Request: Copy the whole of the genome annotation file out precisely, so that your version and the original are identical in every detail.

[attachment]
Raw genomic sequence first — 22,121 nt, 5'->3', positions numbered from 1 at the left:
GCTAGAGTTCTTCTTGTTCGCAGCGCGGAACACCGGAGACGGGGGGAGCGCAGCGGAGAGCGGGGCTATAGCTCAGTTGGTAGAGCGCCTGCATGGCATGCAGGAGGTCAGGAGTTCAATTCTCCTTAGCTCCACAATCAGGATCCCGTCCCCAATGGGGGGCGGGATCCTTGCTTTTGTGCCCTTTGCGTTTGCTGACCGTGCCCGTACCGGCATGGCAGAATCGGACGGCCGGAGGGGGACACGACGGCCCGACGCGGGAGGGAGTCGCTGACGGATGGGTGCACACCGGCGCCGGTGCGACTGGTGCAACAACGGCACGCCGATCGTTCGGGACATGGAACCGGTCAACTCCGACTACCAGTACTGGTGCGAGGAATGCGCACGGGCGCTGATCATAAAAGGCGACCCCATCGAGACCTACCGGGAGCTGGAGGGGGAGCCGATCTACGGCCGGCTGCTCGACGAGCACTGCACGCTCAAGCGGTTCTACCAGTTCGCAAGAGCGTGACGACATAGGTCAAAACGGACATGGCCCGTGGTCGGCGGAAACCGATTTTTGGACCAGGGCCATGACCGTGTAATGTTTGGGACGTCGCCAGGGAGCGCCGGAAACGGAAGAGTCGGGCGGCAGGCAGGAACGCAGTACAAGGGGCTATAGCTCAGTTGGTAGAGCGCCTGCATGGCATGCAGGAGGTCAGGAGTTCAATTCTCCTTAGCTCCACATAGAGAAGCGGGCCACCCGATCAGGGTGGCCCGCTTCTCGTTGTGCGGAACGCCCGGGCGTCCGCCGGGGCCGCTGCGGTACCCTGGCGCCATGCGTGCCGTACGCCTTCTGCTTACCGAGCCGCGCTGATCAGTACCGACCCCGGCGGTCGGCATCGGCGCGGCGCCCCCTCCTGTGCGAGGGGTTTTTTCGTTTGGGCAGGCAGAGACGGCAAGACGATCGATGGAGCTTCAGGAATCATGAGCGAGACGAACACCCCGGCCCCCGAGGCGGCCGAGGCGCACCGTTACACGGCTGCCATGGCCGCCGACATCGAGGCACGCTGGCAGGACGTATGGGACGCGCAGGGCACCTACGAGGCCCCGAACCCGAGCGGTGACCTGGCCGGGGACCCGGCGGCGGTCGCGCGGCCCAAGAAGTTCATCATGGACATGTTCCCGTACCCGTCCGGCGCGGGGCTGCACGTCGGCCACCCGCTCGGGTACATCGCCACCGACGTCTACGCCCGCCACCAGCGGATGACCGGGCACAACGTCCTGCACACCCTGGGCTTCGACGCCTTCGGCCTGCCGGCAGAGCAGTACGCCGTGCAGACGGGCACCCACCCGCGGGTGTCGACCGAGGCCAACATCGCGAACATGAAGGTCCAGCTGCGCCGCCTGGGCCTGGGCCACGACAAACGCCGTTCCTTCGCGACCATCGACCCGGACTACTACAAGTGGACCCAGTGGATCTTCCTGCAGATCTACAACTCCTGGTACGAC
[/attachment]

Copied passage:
Raw genomic sequence first — 22,121 nt, 5'->3', positions numbered from 1 at the left:
GCTAGAGTTCTTCTTGTTCGCAGCGCGGAACACCGGAGACGGGGGGAGCGCAGCGGAGAGCGGGGCTATAGCTCAGTTGGTAGAGCGCCTGCATGGCATGCAGGAGGTCAGGAGTTCAATTCTCCTTAGCTCCACAATCAGGATCCCGTCCCCAATGGGGGGCGGGATCCTTGCTTTTGTGCCCTTTGCGTTTGCTGACCGTGCCCGTACCGGCATGGCAGAATCGGACGGCCGGAGGGGGACACGACGGCCCGACGCGGGAGGGAGTCGCTGACGGATGGGTGCACACCGGCGCCGGTGCGACTGGTGCAACAACGGCACGCCGATCGTTCGGGACATGGAACCGGTCAACTCCGACTACCAGTACTGGTGCGAGGAATGCGCACGGGCGCTGATCATAAAAGGCGACCCCATCGAGACCTACCGGGAGCTGGAGGGGGAGCCGATCTACGGCCGGCTGCTCGACGAGCACTGCACGCTCAAGCGGTTCTACCAGTTCGCAAGAGCGTGACGACATAGGTCAAAACGGACATGGCCCGTGGTCGGCGGAAACCGATTTTTGGACCAGGGCCATGACCGTGTAATGTTTGGGACGTCGCCAGGGAGCGCCGGAAACGGAAGAGTCGGGCGGCAGGCAGGAACGCAGTACAAGGGGCTATAGCTCAGTTGGTAGAGCGCCTGCATGGCATGCAGGAGGTCAGGAGTTCAATTCTCCTTAGCTCCACATAGAGAAGCGGGCCACCCGATCAGGGTGGCCCGCTTCTCGTTGTGCGGAACGCCCGGGCGTCCGCCGGGGCCGCTGCGGTACCCTGGCGCCATGCGTGCCGTACGCCTTCTGCTTACCGAGCCGCGCTGATCAGTACCGACCCCGGCGGTCGGCATCGGCGCGGCGCCCCCTCCTGTGCGAGGGGTTTTTTCGTTTGGGCAGGCAGAGACGGCAAGACGATCGATGGAGCTTCAGGAATCATGAGCGAGACGAACACCCCGGCCCCCGAGGCGGCCGAGGCGCACCGTTACACGGCTGCCATGGCCGCCGACATCGAGGCACGCTGGCAGGACGTATGGGACGCGCAGGGCACCTACGAGGCCCCGAACCCGAGCGGTGACCTGGCCGGGGACCCGGCGGCGGTCGCGCGGCCCAAGAAGTTCATCATGGACATGTTCCCGTACCCGTCCGGCGCGGGGCTGCACGTCGGCCACCCGCTCGGGTACATCGCCACCGACGTCTACGCCCGCCACCAGCGGATGACCGGGCACAACGTCCTGCACACCCTGGGCTTCGACGCCTTCGGCCTGCCGGCAGAGCAGTACGCCGTGCAGACGGGCACCCACCCGCGGGTGTCGACCGAGGCCAACATCGCGAACATGAAGGTCCAGCTGCGCCGCCTGGGCCTGGGCCACGACAAACGCCGTTCCTTCGCGACCATCGACCCGGACTACTACAAGTGGACCCAGTGGATCTTCCTGCAGATCTACAACTCCTGGTACGAC